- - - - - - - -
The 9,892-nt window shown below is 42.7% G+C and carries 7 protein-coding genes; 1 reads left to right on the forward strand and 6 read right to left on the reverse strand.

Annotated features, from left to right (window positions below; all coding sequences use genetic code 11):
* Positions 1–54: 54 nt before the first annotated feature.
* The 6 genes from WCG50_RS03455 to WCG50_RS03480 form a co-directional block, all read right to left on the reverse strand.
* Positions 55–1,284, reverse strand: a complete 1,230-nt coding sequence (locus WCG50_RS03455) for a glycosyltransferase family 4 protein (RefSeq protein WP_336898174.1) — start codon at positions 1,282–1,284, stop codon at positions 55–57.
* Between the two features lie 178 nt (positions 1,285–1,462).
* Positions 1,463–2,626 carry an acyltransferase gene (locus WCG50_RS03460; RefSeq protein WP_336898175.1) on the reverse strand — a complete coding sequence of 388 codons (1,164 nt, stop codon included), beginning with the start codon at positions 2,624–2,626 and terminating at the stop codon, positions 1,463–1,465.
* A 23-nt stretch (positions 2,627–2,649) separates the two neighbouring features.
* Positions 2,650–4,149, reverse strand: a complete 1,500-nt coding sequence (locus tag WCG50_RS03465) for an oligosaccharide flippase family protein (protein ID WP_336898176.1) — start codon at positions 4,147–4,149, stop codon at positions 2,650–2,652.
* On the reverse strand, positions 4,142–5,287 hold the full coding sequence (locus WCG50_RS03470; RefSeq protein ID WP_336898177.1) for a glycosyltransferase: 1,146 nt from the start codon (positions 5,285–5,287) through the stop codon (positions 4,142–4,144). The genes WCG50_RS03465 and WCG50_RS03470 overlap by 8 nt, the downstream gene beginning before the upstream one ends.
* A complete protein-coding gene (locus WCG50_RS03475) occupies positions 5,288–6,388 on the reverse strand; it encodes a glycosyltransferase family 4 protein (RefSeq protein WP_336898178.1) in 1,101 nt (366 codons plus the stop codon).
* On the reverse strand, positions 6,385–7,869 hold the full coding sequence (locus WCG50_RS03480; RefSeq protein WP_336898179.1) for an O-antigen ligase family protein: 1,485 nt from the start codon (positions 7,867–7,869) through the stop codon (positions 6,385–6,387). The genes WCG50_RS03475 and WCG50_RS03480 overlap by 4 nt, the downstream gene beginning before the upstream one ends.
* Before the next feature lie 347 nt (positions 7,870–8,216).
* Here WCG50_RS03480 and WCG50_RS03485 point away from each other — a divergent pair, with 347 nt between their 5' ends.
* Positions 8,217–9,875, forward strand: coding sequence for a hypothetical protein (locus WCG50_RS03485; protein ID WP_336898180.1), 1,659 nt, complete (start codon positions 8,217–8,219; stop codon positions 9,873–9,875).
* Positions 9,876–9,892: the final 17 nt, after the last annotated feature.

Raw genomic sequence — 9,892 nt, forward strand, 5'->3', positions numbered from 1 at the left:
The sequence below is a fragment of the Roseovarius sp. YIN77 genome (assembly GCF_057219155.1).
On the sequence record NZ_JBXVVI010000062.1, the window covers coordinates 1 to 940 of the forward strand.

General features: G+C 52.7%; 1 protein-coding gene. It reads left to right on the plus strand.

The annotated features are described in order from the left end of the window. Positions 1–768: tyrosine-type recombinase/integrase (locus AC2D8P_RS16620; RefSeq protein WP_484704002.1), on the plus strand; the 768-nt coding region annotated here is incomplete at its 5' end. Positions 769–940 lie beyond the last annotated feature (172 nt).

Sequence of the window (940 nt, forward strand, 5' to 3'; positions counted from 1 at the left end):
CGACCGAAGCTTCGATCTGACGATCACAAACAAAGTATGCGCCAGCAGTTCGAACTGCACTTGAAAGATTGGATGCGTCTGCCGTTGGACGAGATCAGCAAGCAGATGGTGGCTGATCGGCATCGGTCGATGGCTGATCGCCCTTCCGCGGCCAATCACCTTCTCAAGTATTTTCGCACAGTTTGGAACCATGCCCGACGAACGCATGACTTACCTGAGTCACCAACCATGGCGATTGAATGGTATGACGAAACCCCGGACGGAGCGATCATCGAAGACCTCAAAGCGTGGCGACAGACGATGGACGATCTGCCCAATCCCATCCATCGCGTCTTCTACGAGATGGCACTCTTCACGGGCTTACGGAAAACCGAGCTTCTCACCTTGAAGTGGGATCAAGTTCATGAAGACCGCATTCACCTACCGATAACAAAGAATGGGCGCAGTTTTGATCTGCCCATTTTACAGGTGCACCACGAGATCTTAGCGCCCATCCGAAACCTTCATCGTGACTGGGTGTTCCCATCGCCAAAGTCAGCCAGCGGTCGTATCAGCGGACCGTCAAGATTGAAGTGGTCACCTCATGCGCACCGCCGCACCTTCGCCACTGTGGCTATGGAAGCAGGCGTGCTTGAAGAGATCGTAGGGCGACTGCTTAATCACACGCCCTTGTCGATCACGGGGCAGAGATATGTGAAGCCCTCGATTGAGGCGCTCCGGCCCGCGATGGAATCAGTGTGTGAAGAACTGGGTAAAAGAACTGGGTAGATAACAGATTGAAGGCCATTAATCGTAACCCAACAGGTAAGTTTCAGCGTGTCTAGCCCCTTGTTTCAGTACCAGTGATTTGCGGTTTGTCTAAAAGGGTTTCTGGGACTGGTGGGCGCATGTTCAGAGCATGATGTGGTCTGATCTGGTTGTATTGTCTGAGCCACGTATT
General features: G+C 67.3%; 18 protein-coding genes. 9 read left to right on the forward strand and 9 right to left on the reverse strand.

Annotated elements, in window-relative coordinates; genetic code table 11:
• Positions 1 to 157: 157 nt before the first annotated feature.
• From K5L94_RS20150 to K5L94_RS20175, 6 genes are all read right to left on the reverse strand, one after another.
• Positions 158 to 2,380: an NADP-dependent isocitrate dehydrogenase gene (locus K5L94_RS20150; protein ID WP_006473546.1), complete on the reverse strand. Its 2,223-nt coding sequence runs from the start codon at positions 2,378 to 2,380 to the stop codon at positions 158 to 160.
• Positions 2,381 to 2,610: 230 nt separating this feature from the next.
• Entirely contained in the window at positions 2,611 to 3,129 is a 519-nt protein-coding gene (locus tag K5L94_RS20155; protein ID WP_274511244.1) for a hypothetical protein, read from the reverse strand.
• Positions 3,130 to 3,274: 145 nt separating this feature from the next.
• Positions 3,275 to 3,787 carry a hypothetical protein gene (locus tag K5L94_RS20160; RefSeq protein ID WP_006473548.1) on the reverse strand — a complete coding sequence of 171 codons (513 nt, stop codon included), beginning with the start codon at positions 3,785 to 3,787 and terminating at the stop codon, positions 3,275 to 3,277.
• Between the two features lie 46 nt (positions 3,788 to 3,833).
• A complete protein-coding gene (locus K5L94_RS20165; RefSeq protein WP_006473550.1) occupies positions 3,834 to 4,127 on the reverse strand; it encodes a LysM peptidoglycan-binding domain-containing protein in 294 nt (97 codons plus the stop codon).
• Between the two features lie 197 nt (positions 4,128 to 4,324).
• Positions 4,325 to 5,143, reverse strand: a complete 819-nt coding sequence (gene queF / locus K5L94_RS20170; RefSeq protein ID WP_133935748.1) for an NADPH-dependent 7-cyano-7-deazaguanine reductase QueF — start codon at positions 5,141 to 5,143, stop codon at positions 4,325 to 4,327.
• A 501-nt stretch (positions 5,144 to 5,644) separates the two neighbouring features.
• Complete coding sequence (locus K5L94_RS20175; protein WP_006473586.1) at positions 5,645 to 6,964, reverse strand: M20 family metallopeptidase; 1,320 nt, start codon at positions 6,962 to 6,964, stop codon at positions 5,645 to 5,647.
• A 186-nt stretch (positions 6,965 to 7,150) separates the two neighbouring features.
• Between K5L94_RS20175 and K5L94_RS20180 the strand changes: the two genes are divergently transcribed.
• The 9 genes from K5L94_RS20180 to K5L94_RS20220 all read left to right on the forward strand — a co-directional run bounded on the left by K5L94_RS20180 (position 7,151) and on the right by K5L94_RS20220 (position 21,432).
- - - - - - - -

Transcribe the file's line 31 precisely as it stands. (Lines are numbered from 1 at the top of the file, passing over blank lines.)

• Positions 3,130 to 3,274: 145 nt separating this feature from the next.